A photo taken in 1985 has resurfaced this week. Kelly Grovier looks at the power of a figure pushed to breaking point.
Some images never go out of date. They remain endlessly urgent. Where most viral photos enjoy a fleeting flash of fame, flaring up like a rash across social media, there is a cache of imperishable images that have lingered longer and strike a deeper chord. They stay forever part of the mind’s permanent collection of archetypal signs.
Predating by decades the instant-reaction platforms of Facebook and Twitter, an edgy image captured on the streets of Växjö, Sweden in April 1985 during a demonstration by the Neo-Nazi Nordic Reich Party succeeded (without today’s propulsive power of ‘likes’ and ‘retweets’) to imprint itself on the cultural consciousness. Snapped at the instant when a Polish-Swedish passerby, whose mother had reportedly been sent to a Nazi concentration camp, could no longer contain her irritation at having to share civic space with fascists, the black-and-white photo of Danuta Danielsson clocking a Neo-Nazi with her handbag continues to resonate for many as a silent rallying cry.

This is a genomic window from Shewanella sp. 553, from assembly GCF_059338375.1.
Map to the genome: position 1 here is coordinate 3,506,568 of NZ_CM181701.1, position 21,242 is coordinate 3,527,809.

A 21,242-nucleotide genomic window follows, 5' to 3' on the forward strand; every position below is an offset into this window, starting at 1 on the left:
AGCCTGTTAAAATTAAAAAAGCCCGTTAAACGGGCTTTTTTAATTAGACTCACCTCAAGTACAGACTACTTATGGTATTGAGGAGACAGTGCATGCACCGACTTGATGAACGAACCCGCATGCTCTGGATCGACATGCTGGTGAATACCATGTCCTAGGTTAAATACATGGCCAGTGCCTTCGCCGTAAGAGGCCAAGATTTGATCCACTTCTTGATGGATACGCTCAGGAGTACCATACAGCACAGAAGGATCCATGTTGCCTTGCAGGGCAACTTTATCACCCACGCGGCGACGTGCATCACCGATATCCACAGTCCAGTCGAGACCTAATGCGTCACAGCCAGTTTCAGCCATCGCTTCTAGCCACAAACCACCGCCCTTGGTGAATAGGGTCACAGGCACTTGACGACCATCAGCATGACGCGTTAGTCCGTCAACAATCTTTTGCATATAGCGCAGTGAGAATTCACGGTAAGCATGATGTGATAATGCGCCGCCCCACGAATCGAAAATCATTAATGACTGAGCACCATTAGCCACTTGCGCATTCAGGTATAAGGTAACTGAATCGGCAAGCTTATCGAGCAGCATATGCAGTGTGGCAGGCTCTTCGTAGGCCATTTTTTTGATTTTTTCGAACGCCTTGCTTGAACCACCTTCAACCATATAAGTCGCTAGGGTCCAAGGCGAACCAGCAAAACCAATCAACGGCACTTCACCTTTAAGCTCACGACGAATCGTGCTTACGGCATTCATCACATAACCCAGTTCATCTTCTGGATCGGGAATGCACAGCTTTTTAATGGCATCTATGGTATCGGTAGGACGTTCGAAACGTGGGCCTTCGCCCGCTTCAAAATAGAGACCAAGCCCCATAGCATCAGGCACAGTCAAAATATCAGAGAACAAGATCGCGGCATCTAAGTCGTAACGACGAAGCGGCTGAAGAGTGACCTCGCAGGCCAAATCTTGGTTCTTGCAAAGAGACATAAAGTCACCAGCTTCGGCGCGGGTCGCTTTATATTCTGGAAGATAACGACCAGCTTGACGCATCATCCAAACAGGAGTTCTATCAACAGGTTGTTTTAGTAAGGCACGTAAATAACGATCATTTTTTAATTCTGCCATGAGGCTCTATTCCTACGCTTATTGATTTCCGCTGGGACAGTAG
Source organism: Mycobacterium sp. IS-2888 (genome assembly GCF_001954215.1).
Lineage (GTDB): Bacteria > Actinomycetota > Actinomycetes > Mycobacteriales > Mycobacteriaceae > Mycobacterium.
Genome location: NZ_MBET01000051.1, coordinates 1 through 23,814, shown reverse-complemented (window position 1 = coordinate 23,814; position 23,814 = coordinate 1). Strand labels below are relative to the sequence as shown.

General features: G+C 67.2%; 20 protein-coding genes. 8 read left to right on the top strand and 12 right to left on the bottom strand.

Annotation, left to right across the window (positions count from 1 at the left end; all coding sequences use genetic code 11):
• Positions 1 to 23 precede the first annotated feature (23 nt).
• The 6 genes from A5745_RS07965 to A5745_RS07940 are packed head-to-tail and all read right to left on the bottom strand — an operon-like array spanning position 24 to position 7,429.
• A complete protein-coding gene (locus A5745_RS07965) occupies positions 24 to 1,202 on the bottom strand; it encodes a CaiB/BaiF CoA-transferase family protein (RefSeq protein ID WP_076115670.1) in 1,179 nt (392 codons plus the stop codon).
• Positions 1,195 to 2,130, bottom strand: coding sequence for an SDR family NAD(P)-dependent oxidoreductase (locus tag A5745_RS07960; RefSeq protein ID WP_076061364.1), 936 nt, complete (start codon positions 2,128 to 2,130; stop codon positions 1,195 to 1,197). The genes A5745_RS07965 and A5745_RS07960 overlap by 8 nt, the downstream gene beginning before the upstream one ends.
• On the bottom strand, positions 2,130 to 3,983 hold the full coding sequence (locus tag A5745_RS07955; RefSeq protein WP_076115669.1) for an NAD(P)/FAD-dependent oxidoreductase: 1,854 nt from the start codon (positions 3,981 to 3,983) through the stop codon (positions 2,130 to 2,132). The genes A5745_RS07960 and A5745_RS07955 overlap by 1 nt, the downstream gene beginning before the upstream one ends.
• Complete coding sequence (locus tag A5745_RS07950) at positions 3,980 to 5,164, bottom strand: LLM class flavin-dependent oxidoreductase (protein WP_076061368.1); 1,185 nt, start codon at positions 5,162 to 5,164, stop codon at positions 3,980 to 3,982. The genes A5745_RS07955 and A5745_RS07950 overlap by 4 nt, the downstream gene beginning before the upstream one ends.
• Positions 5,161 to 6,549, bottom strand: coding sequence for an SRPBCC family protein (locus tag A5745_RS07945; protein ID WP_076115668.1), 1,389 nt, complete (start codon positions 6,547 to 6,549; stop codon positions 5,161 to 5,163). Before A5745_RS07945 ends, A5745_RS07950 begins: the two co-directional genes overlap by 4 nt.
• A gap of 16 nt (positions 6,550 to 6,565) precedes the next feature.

Over the past few weeks, amid a spate of protests in America and throughout Europe in response to the outcome of elections and referenda, the image of the 38-year-old Danielsson lashing out in full swat has experienced a fresh resurgence, accompanied by the call to arms: “Be the woman hitting a Neo Nazi with a handbag you wish to see in the world”.
Full Story: BBC – Culture – The image that won’t go away